The next trail on the slate was the Cedar Valley Nature Trail. It started in Evansdale near Cedar Falls and Waterloo. It is a 52 mile trail that ends in Cedar Rapids. All but a nineteen mile section in the middle was paved. The website on the internet says it is a 67 mile trail that goes to Ely, but the section from Cedar Falls (Hiawatha) to Ely is actually a part of the Cedar River Trail. Hard surface trails make riding much more efficient, with this in mind, I was hoping to do about twenty miles and end up in Brandon. Somewhere before LaPorte, I realized that it was almost 32 miles to Brandon and that would be more than I wanted to do with the thirteen miles I had ridden that morning. I also discovered that the trail bridge over Wolf Creek was closed just outside of LaPorte. I got directions from other riders on how to get into town. I called Rhonda on the way to town to come back to LaPorte from Brandon. We arrive at the trailhead in town at almost the same time.
Rhonda had found a campground in Urbana just a few blocks from the trail in town and I-380. The campground was more expensive that we are use to, but it was very convenient. It would have been a great place for a family to spend a few days. They had all kinds of recreational amenities, cabins, and a small lake.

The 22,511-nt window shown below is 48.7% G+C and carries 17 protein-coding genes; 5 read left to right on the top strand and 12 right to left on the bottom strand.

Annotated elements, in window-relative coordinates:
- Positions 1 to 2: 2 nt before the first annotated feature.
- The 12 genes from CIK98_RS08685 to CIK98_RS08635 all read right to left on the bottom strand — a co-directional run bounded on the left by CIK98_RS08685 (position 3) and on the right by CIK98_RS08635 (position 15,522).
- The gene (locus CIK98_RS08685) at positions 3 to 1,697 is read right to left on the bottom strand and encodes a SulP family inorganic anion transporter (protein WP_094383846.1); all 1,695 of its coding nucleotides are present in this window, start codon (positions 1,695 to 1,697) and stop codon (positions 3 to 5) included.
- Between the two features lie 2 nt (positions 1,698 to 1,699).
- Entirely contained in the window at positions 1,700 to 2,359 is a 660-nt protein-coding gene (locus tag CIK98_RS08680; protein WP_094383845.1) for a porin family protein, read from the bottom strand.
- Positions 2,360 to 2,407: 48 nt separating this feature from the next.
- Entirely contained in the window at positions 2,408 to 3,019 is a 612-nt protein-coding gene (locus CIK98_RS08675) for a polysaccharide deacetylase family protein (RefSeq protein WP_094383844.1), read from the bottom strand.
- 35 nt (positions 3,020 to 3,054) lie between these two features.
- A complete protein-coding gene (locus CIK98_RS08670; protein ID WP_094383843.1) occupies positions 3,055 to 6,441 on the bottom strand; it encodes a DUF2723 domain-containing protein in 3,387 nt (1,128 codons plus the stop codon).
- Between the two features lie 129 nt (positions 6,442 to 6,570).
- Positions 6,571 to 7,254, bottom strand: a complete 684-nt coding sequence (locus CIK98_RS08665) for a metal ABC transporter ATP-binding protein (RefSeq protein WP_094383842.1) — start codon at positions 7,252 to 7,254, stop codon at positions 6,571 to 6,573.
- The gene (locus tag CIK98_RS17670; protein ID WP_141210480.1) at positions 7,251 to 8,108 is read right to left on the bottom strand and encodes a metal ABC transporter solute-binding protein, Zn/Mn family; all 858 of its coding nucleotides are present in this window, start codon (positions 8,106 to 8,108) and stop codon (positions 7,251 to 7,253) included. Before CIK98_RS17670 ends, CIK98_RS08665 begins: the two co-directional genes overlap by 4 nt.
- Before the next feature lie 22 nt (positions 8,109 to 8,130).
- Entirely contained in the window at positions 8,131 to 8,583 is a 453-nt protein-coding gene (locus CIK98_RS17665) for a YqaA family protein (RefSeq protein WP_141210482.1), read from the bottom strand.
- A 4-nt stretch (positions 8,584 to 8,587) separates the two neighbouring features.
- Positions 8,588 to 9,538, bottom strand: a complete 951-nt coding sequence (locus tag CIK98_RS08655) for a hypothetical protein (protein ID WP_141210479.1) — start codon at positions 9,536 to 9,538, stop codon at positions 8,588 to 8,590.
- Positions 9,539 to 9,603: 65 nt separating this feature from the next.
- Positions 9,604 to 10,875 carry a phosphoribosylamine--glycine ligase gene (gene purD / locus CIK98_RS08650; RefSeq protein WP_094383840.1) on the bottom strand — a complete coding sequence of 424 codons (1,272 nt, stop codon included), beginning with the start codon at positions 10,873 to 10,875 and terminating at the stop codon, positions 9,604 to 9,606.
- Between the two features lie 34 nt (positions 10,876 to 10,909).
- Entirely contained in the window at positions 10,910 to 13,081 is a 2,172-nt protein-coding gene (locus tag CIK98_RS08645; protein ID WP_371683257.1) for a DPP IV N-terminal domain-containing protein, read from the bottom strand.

Rhonda had bought one of those indoor antennas at a thrift shop for three dollars. The box claimed it has a reception distance of 50 miles. It was a flat, thin plastic-like design and about a foot square. The box contained all the components; including a power USB device to help boost the signal. I hooked up to the small 14” TV we brought along so we could get a idea what the weather had in store for us. It picked up about a dozen stations. The antenna I brought with us was cumbersome and required some assembly each time it was put up.
The weather report said the area was in for a big change which included heavy rain and a drastic cool down. Our destination for later the next day, was Jefferson City, Missouri. We hoped that dropping south for a couple of hundred miles might diminish the effect of the weather front.
It was again very cool starting out the next morning. The trail turned back into pavement int the town of Center Point. I reached the end in Hiawatha, which was a part of Cedar Rapids. Rhonda met me at a city park and we headed out of town. We stopped in Mount Pleasant about 75 miles south and had lunch at a KFC. Sometimes it is difficult to decide what to have for lunch. The Pizza Hut the day before was easy and this day I had a hankering for fried chicken.